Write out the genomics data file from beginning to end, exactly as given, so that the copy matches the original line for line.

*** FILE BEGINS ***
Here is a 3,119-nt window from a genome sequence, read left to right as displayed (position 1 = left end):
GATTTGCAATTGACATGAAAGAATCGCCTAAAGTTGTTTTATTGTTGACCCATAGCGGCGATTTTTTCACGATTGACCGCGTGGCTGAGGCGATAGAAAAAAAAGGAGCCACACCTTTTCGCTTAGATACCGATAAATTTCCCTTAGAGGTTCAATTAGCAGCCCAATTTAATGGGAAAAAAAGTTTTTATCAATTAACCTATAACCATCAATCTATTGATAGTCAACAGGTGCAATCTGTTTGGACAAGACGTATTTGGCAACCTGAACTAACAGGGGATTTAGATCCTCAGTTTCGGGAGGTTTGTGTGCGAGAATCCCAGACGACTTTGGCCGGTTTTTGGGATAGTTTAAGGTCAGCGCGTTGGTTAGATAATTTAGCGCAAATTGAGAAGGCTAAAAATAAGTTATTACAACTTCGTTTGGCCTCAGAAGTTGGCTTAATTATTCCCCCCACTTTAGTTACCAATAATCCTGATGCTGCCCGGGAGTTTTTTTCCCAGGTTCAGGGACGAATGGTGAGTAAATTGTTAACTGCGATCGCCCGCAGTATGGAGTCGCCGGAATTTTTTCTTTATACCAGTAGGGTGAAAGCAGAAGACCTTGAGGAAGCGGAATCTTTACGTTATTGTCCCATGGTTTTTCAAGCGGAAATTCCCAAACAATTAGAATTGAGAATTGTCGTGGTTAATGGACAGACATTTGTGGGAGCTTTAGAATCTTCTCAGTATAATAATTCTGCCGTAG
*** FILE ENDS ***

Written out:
Here is a 3,119-nt window from a genome sequence, read left to right as displayed (position 1 = left end):
GATTTGCAATTGACATGAAAGAATCGCCTAAAGTTGTTTTATTGTTGACCCATAGCGGCGATTTTTTCACGATTGACCGCGTGGCTGAGGCGATAGAAAAAAAAGGAGCCACACCTTTTCGCTTAGATACCGATAAATTTCCCTTAGAGGTTCAATTAGCAGCCCAATTTAATGGGAAAAAAAGTTTTTATCAATTAACCTATAACCATCAATCTATTGATAGTCAACAGGTGCAATCTGTTTGGACAAGACGTATTTGGCAACCTGAACTAACAGGGGATTTAGATCCTCAGTTTCGGGAGGTTTGTGTGCGAGAATCCCAGACGACTTTGGCCGGTTTTTGGGATAGTTTAAGGTCAGCGCGTTGGTTAGATAATTTAGCGCAAATTGAGAAGGCTAAAAATAAGTTATTACAACTTCGTTTGGCCTCAGAAGTTGGCTTAATTATTCCCCCCACTTTAGTTACCAATAATCCTGATGCTGCCCGGGAGTTTTTTTCCCAGGTTCAGGGACGAATGGTGAGTAAATTGTTAACTGCGATCGCCCGCAGTATGGAGTCGCCGGAATTTTTTCTTTATACCAGTAGGGTGAAAGCAGAAGACCTTGAGGAAGCGGAATCTTTACGTTATTGTCCCATGGTTTTTCAAGCGGAAATTCCCAAACAATTAGAATTGAGAATTGTCGTGGTTAATGGACAGACATTTGTGGGAGCTTTAGAATCTTCTCAGTATAATAATTCTGCCGTAG